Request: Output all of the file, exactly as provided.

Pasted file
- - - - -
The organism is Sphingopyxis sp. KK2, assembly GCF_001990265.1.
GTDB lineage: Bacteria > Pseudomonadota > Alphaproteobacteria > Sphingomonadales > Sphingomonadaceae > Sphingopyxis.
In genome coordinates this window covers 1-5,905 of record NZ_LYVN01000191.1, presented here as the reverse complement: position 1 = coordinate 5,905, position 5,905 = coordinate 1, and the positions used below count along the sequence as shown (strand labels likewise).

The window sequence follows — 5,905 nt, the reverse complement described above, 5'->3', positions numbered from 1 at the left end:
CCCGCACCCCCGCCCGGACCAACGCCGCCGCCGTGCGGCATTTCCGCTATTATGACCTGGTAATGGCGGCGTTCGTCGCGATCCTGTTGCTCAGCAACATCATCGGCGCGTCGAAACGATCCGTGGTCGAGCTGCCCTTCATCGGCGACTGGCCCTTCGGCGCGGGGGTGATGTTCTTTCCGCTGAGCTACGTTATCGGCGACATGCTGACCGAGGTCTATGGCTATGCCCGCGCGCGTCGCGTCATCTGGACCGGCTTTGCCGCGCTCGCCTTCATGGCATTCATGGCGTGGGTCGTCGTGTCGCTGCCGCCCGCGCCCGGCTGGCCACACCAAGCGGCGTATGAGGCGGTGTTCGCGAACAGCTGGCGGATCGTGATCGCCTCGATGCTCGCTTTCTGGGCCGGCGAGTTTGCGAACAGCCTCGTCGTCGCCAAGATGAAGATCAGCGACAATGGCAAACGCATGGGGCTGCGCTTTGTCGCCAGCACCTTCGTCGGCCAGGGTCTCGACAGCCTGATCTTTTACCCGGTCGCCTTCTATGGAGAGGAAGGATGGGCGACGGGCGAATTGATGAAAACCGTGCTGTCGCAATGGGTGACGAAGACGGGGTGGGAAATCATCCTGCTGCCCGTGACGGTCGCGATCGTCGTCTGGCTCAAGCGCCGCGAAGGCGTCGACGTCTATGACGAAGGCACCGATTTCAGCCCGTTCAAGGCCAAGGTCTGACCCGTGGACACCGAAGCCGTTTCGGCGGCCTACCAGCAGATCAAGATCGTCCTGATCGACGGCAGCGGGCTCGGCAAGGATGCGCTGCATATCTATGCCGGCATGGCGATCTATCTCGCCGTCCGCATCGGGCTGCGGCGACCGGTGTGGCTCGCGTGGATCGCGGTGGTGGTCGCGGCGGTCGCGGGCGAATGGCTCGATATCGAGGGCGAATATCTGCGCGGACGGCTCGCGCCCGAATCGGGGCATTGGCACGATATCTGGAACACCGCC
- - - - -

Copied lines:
The organism is Sphingopyxis sp. KK2, assembly GCF_001990265.1.
GTDB lineage: Bacteria > Pseudomonadota > Alphaproteobacteria > Sphingomonadales > Sphingomonadaceae > Sphingopyxis.
In genome coordinates this window covers 1-5,905 of record NZ_LYVN01000191.1, presented here as the reverse complement: position 1 = coordinate 5,905, position 5,905 = coordinate 1, and the positions used below count along the sequence as shown (strand labels likewise).

The window sequence follows — 5,905 nt, the reverse complement described above, 5'->3', positions numbered from 1 at the left end:
CCCGCACCCCCGCCCGGACCAACGCCGCCGCCGTGCGGCATTTCCGCTATTATGACCTGGTAATGGCGGCGTTCGTCGCGATCCTGTTGCTCAGCAACATCATCGGCGCGTCGAAACGATCCGTGGTCGAGCTGCCCTTCATCGGCGACTGGCCCTTCGGCGCGGGGGTGATGTTCTTTCCGCTGAGCTACGTTATCGGCGACATGCTGACCGAGGTCTATGGCTATGCCCGCGCGCGTCGCGTCATCTGGACCGGCTTTGCCGCGCTCGCCTTCATGGCATTCATGGCGTGGGTCGTCGTGTCGCTGCCGCCCGCGCCCGGCTGGCCACACCAAGCGGCGTATGAGGCGGTGTTCGCGAACAGCTGGCGGATCGTGATCGCCTCGATGCTCGCTTTCTGGGCCGGCGAGTTTGCGAACAGCCTCGTCGTCGCCAAGATGAAGATCAGCGACAATGGCAAACGCATGGGGCTGCGCTTTGTCGCCAGCACCTTCGTCGGCCAGGGTCTCGACAGCCTGATCTTTTACCCGGTCGCCTTCTATGGAGAGGAAGGATGGGCGACGGGCGAATTGATGAAAACCGTGCTGTCGCAATGGGTGACGAAGACGGGGTGGGAAATCATCCTGCTGCCCGTGACGGTCGCGATCGTCGTCTGGCTCAAGCGCCGCGAAGGCGTCGACGTCTATGACGAAGGCACCGATTTCAGCCCGTTCAAGGCCAAGGTCTGACCCGTGGACACCGAAGCCGTTTCGGCGGCCTACCAGCAGATCAAGATCGTCCTGATCGACGGCAGCGGGCTCGGCAAGGATGCGCTGCATATCTATGCCGGCATGGCGATCTATCTCGCCGTCCGCATCGGGCTGCGGCGACCGGTGTGGCTCGCGTGGATCGCGGTGGTGGTCGCGGCGGTCGCGGGCGAATGGCTCGATATCGAGGGCGAATATCTGCGCGGACGGCTCGCGCCCGAATCGGGGCATTGGCACGATATCTGGAACACCGCC